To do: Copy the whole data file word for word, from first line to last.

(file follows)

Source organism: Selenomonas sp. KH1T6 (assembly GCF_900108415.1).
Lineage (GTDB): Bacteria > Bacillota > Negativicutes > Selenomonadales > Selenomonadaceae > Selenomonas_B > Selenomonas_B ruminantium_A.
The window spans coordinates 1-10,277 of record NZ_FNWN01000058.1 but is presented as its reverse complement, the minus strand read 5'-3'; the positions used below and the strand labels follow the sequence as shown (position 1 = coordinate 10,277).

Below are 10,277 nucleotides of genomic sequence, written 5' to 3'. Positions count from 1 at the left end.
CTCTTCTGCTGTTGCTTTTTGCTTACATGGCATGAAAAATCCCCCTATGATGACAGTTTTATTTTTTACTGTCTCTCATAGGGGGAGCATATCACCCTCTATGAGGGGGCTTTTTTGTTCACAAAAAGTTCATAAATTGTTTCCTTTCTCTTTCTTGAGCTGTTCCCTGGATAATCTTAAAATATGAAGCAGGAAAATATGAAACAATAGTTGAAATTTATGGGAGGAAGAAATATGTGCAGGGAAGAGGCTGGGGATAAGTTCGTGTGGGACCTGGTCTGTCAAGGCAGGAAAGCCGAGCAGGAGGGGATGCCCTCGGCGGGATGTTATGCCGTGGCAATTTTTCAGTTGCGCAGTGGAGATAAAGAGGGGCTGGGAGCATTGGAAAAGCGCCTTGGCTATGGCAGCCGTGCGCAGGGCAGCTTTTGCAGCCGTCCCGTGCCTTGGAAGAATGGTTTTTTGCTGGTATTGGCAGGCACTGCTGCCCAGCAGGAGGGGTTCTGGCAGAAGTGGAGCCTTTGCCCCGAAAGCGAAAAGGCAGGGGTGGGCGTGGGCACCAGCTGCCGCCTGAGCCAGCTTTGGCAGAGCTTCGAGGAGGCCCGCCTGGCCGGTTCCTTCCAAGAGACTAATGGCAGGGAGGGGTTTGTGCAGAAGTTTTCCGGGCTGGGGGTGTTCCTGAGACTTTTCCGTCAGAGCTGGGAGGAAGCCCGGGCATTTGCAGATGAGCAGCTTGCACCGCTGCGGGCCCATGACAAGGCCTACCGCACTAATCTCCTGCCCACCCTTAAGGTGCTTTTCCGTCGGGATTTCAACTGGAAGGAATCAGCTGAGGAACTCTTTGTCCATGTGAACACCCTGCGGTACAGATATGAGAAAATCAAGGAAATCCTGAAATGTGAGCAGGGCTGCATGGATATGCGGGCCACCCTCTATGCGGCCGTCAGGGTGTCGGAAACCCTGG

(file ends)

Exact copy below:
Source organism: Selenomonas sp. KH1T6 (assembly GCF_900108415.1).
Lineage (GTDB): Bacteria > Bacillota > Negativicutes > Selenomonadales > Selenomonadaceae > Selenomonas_B > Selenomonas_B ruminantium_A.
The window spans coordinates 1-10,277 of record NZ_FNWN01000058.1 but is presented as its reverse complement, the minus strand read 5'-3'; the positions used below and the strand labels follow the sequence as shown (position 1 = coordinate 10,277).

Below are 10,277 nucleotides of genomic sequence, written 5' to 3'. Positions count from 1 at the left end.
CTCTTCTGCTGTTGCTTTTTGCTTACATGGCATGAAAAATCCCCCTATGATGACAGTTTTATTTTTTACTGTCTCTCATAGGGGGAGCATATCACCCTCTATGAGGGGGCTTTTTTGTTCACAAAAAGTTCATAAATTGTTTCCTTTCTCTTTCTTGAGCTGTTCCCTGGATAATCTTAAAATATGAAGCAGGAAAATATGAAACAATAGTTGAAATTTATGGGAGGAAGAAATATGTGCAGGGAAGAGGCTGGGGATAAGTTCGTGTGGGACCTGGTCTGTCAAGGCAGGAAAGCCGAGCAGGAGGGGATGCCCTCGGCGGGATGTTATGCCGTGGCAATTTTTCAGTTGCGCAGTGGAGATAAAGAGGGGCTGGGAGCATTGGAAAAGCGCCTTGGCTATGGCAGCCGTGCGCAGGGCAGCTTTTGCAGCCGTCCCGTGCCTTGGAAGAATGGTTTTTTGCTGGTATTGGCAGGCACTGCTGCCCAGCAGGAGGGGTTCTGGCAGAAGTGGAGCCTTTGCCCCGAAAGCGAAAAGGCAGGGGTGGGCGTGGGCACCAGCTGCCGCCTGAGCCAGCTTTGGCAGAGCTTCGAGGAGGCCCGCCTGGCCGGTTCCTTCCAAGAGACTAATGGCAGGGAGGGGTTTGTGCAGAAGTTTTCCGGGCTGGGGGTGTTCCTGAGACTTTTCCGTCAGAGCTGGGAGGAAGCCCGGGCATTTGCAGATGAGCAGCTTGCACCGCTGCGGGCCCATGACAAGGCCTACCGCACTAATCTCCTGCCCACCCTTAAGGTGCTTTTCCGTCGGGATTTCAACTGGAAGGAATCAGCTGAGGAACTCTTTGTCCATGTGAACACCCTGCGGTACAGATATGAGAAAATCAAGGAAATCCTGAAATGTGAGCAGGGCTGCATGGATATGCGGGCCACCCTCTATGCGGCCGTCAGGGTGTCGGAAACCCTGG